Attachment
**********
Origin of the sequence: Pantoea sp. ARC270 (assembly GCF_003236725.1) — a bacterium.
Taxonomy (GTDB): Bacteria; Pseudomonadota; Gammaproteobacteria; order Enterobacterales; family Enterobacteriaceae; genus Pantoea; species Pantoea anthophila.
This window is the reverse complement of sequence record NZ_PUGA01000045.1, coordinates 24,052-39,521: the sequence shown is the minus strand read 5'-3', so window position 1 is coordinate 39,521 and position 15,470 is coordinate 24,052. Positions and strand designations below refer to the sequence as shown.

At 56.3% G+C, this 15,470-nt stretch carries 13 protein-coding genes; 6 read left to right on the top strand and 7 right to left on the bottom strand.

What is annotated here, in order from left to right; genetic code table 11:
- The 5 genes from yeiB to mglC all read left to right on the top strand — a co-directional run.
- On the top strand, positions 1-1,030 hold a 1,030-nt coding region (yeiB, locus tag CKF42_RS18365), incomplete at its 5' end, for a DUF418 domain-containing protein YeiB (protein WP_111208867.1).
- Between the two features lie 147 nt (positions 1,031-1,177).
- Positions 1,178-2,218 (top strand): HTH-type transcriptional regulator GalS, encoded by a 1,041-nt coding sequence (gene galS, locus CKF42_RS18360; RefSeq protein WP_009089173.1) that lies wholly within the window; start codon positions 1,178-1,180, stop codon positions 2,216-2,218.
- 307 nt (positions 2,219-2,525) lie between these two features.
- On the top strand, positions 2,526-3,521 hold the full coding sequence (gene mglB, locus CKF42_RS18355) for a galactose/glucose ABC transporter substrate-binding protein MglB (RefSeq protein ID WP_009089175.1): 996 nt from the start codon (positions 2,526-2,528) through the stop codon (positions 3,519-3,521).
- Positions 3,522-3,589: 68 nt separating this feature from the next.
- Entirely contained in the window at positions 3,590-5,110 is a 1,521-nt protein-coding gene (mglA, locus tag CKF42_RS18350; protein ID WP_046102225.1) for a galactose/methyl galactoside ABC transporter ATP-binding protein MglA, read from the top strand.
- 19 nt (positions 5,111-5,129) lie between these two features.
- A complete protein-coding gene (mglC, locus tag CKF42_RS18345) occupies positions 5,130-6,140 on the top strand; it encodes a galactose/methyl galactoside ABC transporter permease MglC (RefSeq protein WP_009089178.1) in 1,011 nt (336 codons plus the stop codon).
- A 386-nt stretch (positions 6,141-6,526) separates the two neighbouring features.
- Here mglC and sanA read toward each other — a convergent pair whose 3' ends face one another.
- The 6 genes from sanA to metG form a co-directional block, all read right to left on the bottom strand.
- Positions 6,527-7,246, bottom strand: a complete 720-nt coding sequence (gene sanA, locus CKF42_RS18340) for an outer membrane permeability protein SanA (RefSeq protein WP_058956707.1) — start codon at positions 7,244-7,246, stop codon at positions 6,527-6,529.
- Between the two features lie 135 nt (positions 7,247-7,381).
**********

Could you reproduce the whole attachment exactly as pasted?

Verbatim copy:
Origin of the sequence: Pantoea sp. ARC270 (assembly GCF_003236725.1) — a bacterium.
Taxonomy (GTDB): Bacteria; Pseudomonadota; Gammaproteobacteria; order Enterobacterales; family Enterobacteriaceae; genus Pantoea; species Pantoea anthophila.
This window is the reverse complement of sequence record NZ_PUGA01000045.1, coordinates 24,052-39,521: the sequence shown is the minus strand read 5'-3', so window position 1 is coordinate 39,521 and position 15,470 is coordinate 24,052. Positions and strand designations below refer to the sequence as shown.

At 56.3% G+C, this 15,470-nt stretch carries 13 protein-coding genes; 6 read left to right on the top strand and 7 right to left on the bottom strand.

What is annotated here, in order from left to right; genetic code table 11:
- The 5 genes from yeiB to mglC all read left to right on the top strand — a co-directional run.
- On the top strand, positions 1-1,030 hold a 1,030-nt coding region (yeiB, locus tag CKF42_RS18365), incomplete at its 5' end, for a DUF418 domain-containing protein YeiB (protein WP_111208867.1).
- Between the two features lie 147 nt (positions 1,031-1,177).
- Positions 1,178-2,218 (top strand): HTH-type transcriptional regulator GalS, encoded by a 1,041-nt coding sequence (gene galS, locus CKF42_RS18360; RefSeq protein WP_009089173.1) that lies wholly within the window; start codon positions 1,178-1,180, stop codon positions 2,216-2,218.
- 307 nt (positions 2,219-2,525) lie between these two features.
- On the top strand, positions 2,526-3,521 hold the full coding sequence (gene mglB, locus CKF42_RS18355) for a galactose/glucose ABC transporter substrate-binding protein MglB (RefSeq protein ID WP_009089175.1): 996 nt from the start codon (positions 2,526-2,528) through the stop codon (positions 3,519-3,521).
- Positions 3,522-3,589: 68 nt separating this feature from the next.
- Entirely contained in the window at positions 3,590-5,110 is a 1,521-nt protein-coding gene (mglA, locus tag CKF42_RS18350; protein ID WP_046102225.1) for a galactose/methyl galactoside ABC transporter ATP-binding protein MglA, read from the top strand.
- 19 nt (positions 5,111-5,129) lie between these two features.
- A complete protein-coding gene (mglC, locus tag CKF42_RS18345) occupies positions 5,130-6,140 on the top strand; it encodes a galactose/methyl galactoside ABC transporter permease MglC (RefSeq protein WP_009089178.1) in 1,011 nt (336 codons plus the stop codon).
- A 386-nt stretch (positions 6,141-6,526) separates the two neighbouring features.
- Here mglC and sanA read toward each other — a convergent pair whose 3' ends face one another.
- The 6 genes from sanA to metG form a co-directional block, all read right to left on the bottom strand.
- Positions 6,527-7,246, bottom strand: a complete 720-nt coding sequence (gene sanA, locus CKF42_RS18340) for an outer membrane permeability protein SanA (RefSeq protein WP_058956707.1) — start codon at positions 7,244-7,246, stop codon at positions 6,527-6,529.
- Between the two features lie 135 nt (positions 7,247-7,381).